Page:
The May CPI number showed solid gains that could not be written off as the result of gasoline prices, cellphone-contract base effects or merely rent pressures — although these factors did contribute.
CPI service pressures exhibited a broad-based acceleration in most underlying categories, which is likely reflective of the ongoing pickup in labor costs. However, even though the core CPI is above 2 percent, it is not yet running at a pace consistent with 2 percent on the core PCE, the Fed’s preferred measure of inflation.
The shelter category, which accounts for about one-third of the CPI, rose 0.3 percent from the previous month, continuing a trend of steady increases. Owners-equivalent rent, one of the categories designed to track rental prices, advanced 0.2 percent. Lodging away from home, which includes hotel and motel rates, rose 2.9 percent in May, the most since August.
Energy prices rose 0.9 percent from previous month; food costs were unchanged. Costs for new vehicles rose 0.3 percent after a 0.5 percent decline in the prior month; used-vehicle prices fell 0.9 percent, the fourth straight drop. Air fares fell 1.9 percent after a 2.7 percent drop and apparel prices unchanged after 0.3 percent gain.
Expenses for medical care rose 0.2 percent. The CPI is the broadest of three price gauges from the Labor Department because it includes all goods and services. About 60 percent of the index covers the prices that consumers pay for services ranging from medical visits to airline fares, movie tickets and rents.
Oil Buffer Being Squeezed
The oil industry will face the biggest squeeze on its spare production capacity in more than three decades if OPEC and its allies agree next week to hike crude output, leaving the world more at risk of a price spike from any supply disruption.
Spare capacity is the extra production oil producing states can bring onstream and sustain at short notice, thereby providing global markets with a cushion in the event of natural disaster, conflict or any other cause of an unplanned supply outage.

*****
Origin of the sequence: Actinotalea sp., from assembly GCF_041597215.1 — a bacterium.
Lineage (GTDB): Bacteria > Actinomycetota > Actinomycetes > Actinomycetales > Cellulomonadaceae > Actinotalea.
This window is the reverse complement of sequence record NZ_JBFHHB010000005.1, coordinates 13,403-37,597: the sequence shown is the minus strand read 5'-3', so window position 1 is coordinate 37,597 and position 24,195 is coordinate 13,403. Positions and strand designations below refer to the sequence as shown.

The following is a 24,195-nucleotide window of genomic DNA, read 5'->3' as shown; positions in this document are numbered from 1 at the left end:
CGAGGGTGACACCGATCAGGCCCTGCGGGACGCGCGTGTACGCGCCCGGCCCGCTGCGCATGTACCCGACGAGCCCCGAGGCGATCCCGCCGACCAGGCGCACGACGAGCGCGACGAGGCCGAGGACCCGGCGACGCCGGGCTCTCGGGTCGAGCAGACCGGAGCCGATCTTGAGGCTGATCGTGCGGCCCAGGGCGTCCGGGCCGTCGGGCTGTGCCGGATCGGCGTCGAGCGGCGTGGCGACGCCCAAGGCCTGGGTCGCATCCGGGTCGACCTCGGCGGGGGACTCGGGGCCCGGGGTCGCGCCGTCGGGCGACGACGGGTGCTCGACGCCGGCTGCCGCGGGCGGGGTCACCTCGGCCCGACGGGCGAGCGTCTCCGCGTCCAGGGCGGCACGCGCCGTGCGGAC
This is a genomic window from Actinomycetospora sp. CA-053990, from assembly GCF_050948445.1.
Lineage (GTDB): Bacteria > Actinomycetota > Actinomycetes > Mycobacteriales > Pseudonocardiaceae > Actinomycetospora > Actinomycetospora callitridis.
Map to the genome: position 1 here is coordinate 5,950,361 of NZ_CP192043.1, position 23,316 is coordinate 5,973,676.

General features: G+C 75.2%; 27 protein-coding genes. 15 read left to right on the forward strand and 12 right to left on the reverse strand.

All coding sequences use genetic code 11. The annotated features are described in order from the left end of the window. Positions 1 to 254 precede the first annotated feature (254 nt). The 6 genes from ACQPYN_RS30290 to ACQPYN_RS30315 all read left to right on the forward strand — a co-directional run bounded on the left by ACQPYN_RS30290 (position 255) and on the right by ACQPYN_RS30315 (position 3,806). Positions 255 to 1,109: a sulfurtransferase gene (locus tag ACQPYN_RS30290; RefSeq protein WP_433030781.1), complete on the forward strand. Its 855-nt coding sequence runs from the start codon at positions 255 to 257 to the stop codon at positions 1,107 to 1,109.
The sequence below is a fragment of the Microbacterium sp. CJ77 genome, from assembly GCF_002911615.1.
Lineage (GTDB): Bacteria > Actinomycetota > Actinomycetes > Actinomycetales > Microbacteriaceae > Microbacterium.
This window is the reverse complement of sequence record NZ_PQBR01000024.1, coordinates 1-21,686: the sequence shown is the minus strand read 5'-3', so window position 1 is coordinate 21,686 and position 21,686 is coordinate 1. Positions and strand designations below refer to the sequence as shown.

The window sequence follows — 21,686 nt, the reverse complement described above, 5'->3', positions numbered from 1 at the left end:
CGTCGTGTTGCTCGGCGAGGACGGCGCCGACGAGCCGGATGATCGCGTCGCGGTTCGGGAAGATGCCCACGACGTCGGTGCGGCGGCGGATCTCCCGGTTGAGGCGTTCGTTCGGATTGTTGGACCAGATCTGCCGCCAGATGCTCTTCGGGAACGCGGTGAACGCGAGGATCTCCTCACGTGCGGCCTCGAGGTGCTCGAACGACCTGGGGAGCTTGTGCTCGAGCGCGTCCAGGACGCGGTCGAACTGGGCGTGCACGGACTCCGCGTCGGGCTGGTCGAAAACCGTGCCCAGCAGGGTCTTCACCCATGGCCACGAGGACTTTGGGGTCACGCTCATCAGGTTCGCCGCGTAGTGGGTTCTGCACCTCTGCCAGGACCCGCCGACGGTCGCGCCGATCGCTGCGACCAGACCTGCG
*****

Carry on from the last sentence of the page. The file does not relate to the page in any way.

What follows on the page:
That buffer could shrink from more than 3 percent of global demand now to about 2 percent, its lowest since at least 1984, if the Organization of the Petroleum Exporting Countries, Russia and other producers decide to increase output when they meet on June 22-23.
Some analysts believe that spare capacity could fall below 2 percent, after years of low oil prices drove down investment in new production across the industry.
Saudi Arabia, OPEC’s de facto leader which has indicated its support for hiking output at next week’s meeting in Vienna, has said it is alert to the potential squeeze on the market.
OPEC has been curbing supply since January 2017 to raise oil prices and cut swollen global inventories. The price of crude has since surged, climbing above $80 a barrel last month. However, the decline in inventories, which have now fallen back to around their five-year average in industrialized nations, adds to the conundrum facing OPEC.
Oil prices have faced one jolt already this year. A U.S. decision to pull out from an international nuclear deal with Iran and reimpose sanctions helped prices climb to their highest since 2014. Sliding Venezuelan output has added to supply concerns.
The precise level of spare capacity available depends in part on how it is defined. The Paris-based International Energy Agency (IEA), which bases its figures on oil production that can be brought onstream within 90 days and sustained for an extended period, estimates OPEC’s spare production capacity was 3.47 million bpd in April, with Saudi Arabia accounting for roughly 60 percent.
The U.S. Energy Information Administration (EIA), which defines it as production that can be brought online for 30 days and sustained for at least 90 days, put OPEC’s spare capacity at 1.91 million bpd in the first quarter.
Saudi Arabia, with the bulk of the world’s spare capacity, has said it would need 90 days to move rigs to drill new wells and raise production to 12 million or 12.5 million bpd. The kingdom’s output in May was about 10 million bpd.
Saudi Arabia could increase production beyond its stated output capacity of about 12.5 million bpd, possibly adding another 1 million bpd of what is known as surge capacity. The kingdom did this during wars in the Gulf and Iraq, but the surge in output was only sustained for a few months.